For snow to fall, moisture must be present in the atmosphere. Snowstorms also rely heavily on temperature, but not necessarily the temperature we feel on the ground. Snow forms when the atmospheric temperature is at or below freezing (0C or 32F). If the ground temperature is at or below freezing, the snow will reach the ground. However, the snow can still reach the ground when the ground temperature is above freezing if the conditions are just right. In this case, snowflakes will begin to melt as they reach this higher temperature layer; the melting creates evaporative cooling, which cools the air immediately around the snowflake. This cooling slows down melting. As a general rule, though, snow will not form if the ground temperature is at least 5C (41F).


Because snow formation requires moisture, very cold but very dry areas may rarely receive snow. Antarctica's Dry Valleys, for instance, form the largest ice-free portion of the continent. The Dry Valleys are quite cold but have very low humidity, and strong winds help wick any remaining moisture from the air. As a result, this extremely cold region receives little snow.


Snow is an accumulation of packed ice crystals, and the condition of the snowpack determines a variety of qualities, such as color, temperature, and water equivalent. As weather conditions change, the snowpack can change as well, and this affects the characteristics of the snow.


The character of the snow surface after a snowfall depends on the original form of the crystals and on the weather conditions present when the snow fell. For example, when a snowfall is accompanied by strong winds, the snow crystals are broken into smaller fragments that can become more densely packed. After a snowfall, snow may melt or evaporate, or it may persist for long periods. If snow persists on the ground, the texture, size, and shape of individual grains will change even while the snow temperature remains below freezing, or they may melt and refreeze over time, and will eventually become compressed by subsequent snowfalls.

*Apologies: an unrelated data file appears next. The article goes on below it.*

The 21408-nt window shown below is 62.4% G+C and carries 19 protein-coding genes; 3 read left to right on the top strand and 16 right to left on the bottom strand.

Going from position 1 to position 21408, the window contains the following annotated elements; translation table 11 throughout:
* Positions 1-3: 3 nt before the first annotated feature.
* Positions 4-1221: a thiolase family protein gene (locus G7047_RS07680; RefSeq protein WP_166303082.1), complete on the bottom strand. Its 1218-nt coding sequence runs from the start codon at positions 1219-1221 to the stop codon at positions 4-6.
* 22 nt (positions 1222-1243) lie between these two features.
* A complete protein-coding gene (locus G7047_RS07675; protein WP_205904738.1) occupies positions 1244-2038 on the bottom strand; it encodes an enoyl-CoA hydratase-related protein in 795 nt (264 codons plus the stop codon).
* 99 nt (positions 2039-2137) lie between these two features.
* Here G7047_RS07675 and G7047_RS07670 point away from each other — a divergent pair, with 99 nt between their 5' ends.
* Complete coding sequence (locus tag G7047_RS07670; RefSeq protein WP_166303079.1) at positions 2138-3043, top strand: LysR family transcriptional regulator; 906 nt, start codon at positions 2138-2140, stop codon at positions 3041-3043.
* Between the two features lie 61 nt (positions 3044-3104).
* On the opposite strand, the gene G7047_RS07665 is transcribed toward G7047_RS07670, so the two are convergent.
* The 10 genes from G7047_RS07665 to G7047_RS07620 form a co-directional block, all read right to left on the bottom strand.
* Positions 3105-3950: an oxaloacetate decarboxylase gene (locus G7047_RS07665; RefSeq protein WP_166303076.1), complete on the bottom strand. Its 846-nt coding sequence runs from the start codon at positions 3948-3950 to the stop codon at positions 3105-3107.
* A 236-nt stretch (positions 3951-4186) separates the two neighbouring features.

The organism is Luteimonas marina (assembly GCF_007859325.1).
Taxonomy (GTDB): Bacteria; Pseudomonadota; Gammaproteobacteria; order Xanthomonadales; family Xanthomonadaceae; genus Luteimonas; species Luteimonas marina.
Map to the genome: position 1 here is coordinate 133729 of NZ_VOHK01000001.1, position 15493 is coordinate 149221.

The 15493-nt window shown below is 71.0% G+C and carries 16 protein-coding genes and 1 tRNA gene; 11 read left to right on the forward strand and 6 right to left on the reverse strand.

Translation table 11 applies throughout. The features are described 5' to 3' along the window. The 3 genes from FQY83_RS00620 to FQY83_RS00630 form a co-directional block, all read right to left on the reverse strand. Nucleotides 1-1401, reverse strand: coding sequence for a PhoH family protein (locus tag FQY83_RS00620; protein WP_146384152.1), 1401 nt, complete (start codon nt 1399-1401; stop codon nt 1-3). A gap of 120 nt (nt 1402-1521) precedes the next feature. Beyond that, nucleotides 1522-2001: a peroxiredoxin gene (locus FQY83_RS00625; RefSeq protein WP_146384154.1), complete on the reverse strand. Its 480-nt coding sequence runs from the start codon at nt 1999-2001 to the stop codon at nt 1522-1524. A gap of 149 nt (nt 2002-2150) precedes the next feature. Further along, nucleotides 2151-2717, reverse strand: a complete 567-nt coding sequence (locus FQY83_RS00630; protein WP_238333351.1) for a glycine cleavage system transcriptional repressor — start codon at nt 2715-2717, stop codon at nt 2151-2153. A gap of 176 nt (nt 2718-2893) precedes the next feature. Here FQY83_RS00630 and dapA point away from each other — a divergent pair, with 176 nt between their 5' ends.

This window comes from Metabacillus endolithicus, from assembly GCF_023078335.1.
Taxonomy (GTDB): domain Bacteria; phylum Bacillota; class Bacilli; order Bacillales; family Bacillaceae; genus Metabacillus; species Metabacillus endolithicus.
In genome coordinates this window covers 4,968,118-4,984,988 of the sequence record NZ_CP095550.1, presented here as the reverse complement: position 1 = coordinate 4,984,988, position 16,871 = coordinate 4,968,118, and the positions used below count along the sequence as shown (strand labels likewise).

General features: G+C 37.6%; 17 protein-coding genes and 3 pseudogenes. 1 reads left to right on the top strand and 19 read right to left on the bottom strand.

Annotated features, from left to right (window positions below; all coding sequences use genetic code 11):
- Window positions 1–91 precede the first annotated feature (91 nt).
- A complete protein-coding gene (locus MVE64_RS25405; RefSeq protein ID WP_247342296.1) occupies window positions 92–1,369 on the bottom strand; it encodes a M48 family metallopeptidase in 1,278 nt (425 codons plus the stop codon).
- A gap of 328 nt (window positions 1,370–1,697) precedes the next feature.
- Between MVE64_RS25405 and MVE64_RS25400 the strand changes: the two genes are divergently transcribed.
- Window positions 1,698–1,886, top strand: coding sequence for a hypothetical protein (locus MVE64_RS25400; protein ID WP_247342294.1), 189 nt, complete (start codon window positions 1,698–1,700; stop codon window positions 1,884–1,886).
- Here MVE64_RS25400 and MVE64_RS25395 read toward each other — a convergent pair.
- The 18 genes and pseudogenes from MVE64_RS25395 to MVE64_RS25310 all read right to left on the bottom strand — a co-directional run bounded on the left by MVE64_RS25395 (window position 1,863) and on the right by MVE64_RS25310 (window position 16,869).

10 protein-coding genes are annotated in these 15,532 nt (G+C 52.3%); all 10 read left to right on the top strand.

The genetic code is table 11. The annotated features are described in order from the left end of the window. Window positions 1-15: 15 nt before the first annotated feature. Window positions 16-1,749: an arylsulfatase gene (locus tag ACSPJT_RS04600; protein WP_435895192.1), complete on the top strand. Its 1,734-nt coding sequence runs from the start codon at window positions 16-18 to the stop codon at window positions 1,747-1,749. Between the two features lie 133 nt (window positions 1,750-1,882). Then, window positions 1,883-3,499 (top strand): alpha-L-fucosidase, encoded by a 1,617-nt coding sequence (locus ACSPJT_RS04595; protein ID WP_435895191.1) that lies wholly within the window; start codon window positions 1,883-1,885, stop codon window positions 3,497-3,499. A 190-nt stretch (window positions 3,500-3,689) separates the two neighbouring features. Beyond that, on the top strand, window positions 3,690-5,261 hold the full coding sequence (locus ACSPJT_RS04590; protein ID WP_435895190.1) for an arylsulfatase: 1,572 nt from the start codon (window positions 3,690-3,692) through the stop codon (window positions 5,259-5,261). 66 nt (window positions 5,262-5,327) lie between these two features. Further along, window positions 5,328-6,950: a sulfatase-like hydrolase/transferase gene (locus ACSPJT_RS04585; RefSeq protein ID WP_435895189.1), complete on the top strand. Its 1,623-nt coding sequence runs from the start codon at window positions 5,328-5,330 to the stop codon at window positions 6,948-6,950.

Over the winter season, the snowpack typically accumulates and develops a complex layered structure made up of a variety of snow grains, reflecting the weather and climate conditions prevailing at the time of deposition as well as changes within the snow cover over time.


Generally, snow and ice present us with a uniformly white appearance. This is because visible light is white. Most all the visible light striking the snow or ice surface is reflected back without any particular preference for a single color. Most natural materials absorb some sunlight, which gives them their color. Clean snow, however, reflects most of the visible sunlight, creating a white appearance. How much sunlight the snowpack reflects to the atmosphere is characterized as snow's albedo.


However, snow may also appear blue. As light waves travel into the snow or ice, the ice grains scatter a large amount of light. If light travels over any distance, it must survive many such scattering events. That is, it must keep scattering and not be absorbed. The observer sees the light coming back from the near surface layers after it has been scattered or bounced off other snow grains only a few times, and it still appears white. The absorption is preferential: More red light is absorbed than blue. The difference in absorption is small, but is enough that over a considerable distance, say a meter (3.3 feet) or more, photons emerging from the snow layer tend to be made up of more blue light than red light. For instance, if you were to poke a hole in the snow and look down into the hole, you may see a bluish color. In each case, the blue light is the product of a relatively long travel path through the snow or ice. Think of the ice or snow layer as a filter. If it is only a centimeter (0.39 inches) thick, all the light makes it through, but if it is about one meter (3.3 feet) thick, mostly blue light makes it through.


Particles or organisms within the snowpack may also affect the color of the snow. Watermelon snow, for instance, appears red or pink. This coloration is caused by a form of cryophilic, or cold-loving, fresh-water algae that contain a bright red pigment. Watermelon snow is most common during the summertime in high alpine areas as well as along coastal polar regions. Although this snow may look candy-colored, it is not wise to eat it. Blood Falls, in Antarctica's Taylor Glacier, also has red snow, but for a different reason. There, the deep red color is caused by saltwater leaking from an ancient reservoir under the glacier. This water is rich in a form of iron that oxidizes when it comes into contact with the atmosphere, producing a bright red waterfall.


Dark-colored particles such as dust and soot can change snow's appearance and because they absorb more sunlight, hasten snow's retreat. Studies in the southwestern Colorado San Juan Mountains have shown that a layer of dust at the surface of a snowpack can shorten the duration of snow cover anywhere from 21 to 51 days. In contrast, an air temperature increase of 2 to 4C (4 to 7F) would shorten snow cover duration by only 5 to 18 days. Dust layers can become buried in the snowpack as new storms add clean snow on top, but these dust layers will emerge as the top layers melt away.